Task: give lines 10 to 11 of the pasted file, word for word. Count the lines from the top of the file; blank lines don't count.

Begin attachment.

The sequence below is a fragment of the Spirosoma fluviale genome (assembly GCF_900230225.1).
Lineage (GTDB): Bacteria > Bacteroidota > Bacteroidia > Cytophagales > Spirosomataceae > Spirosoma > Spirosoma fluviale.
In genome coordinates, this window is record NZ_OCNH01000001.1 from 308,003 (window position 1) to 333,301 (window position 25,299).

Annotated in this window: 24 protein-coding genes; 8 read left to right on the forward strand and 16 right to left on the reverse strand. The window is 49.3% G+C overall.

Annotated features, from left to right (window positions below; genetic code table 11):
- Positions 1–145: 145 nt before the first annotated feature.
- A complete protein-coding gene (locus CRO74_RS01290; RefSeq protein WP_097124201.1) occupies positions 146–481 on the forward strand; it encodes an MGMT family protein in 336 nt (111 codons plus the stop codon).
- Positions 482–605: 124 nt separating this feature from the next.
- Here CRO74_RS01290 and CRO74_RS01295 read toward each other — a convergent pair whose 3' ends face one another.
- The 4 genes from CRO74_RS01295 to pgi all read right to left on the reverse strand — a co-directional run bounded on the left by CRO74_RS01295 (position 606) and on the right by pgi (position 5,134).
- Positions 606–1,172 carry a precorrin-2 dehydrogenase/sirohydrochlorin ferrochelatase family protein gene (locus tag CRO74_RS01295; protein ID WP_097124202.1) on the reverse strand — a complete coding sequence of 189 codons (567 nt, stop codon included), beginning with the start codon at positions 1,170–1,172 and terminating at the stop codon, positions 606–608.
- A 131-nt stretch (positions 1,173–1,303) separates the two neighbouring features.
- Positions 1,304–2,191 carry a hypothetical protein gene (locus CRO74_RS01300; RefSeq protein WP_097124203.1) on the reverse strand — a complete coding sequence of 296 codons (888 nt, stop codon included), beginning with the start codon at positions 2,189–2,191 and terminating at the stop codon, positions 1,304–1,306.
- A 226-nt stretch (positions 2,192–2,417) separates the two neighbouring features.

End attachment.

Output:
- The 4 genes from CRO74_RS01295 to pgi all read right to left on the reverse strand — a co-directional run bounded on the left by CRO74_RS01295 (position 606) and on the right by pgi (position 5,134).
- Positions 606–1,172 carry a precorrin-2 dehydrogenase/sirohydrochlorin ferrochelatase family protein gene (locus tag CRO74_RS01295; protein ID WP_097124202.1) on the reverse strand — a complete coding sequence of 189 codons (567 nt, stop codon included), beginning with the start codon at positions 1,170–1,172 and terminating at the stop codon, positions 606–608.